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When Your Toddler's a Designated Hitter

There is little in the social world of Mommy & Me that is worse than being the mother of a hitter. There's not much you can do but offer an apology and acknowledge your child is at fault. It may help relieve your self-blame to know that it's not so unusual for toddlers to swing their tiny fists.

Why he hits Babies this age usually strike out when they are frustrated or don't have the words to express what they want or need. If he's socking another child because he wants a toy she has, he may need you to act on his behalf. But you can't let your toddler think that any of these outbursts, including pushing, biting, and hair grabbing, are acceptable behaviors.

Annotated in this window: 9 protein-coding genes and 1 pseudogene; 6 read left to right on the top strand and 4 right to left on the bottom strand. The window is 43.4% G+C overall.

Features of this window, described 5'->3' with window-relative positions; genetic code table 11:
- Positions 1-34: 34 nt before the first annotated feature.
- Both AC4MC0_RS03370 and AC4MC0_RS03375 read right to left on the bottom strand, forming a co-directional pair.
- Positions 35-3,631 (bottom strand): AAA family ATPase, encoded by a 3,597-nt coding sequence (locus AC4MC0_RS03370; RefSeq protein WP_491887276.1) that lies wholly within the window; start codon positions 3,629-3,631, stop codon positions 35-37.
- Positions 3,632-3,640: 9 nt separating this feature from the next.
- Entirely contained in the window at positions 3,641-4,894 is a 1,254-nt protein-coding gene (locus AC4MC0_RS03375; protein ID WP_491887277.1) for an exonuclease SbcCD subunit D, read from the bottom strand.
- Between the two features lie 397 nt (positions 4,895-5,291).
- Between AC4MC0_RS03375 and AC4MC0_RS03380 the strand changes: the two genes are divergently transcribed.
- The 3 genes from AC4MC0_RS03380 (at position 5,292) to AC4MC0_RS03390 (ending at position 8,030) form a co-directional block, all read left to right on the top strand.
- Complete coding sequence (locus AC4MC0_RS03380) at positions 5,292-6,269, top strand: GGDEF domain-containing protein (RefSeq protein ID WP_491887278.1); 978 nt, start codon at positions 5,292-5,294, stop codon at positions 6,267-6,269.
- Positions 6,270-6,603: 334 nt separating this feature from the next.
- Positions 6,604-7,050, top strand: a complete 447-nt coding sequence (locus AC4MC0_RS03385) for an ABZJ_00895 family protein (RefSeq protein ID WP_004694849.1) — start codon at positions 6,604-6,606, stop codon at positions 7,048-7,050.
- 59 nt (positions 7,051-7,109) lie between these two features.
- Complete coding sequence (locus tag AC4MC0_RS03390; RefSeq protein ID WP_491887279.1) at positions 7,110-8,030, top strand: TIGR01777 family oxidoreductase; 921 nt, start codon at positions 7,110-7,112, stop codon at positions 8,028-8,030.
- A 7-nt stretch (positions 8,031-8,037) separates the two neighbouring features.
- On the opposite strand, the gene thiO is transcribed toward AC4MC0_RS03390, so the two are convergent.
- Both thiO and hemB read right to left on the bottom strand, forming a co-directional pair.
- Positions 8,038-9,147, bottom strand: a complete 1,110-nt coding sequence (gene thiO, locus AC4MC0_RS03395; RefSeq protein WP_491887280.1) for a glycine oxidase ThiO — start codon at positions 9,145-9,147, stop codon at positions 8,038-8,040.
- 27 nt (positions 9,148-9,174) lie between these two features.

What you can do When your child has a meltdown, quickly and quietly remove him from the situation. If you get agitated, that may actually make him do it more often. Make your response simple and brief. Say: "That is not okay. Don't hit." If you spank a child who hits, your words contradict your actions. Offering your child positive reinforcement will also go a long way toward putting a stop to his baby beatdowns. If you see him playing nicely and sharing, encourage him to continue and show him that you are happy and proud of his actions.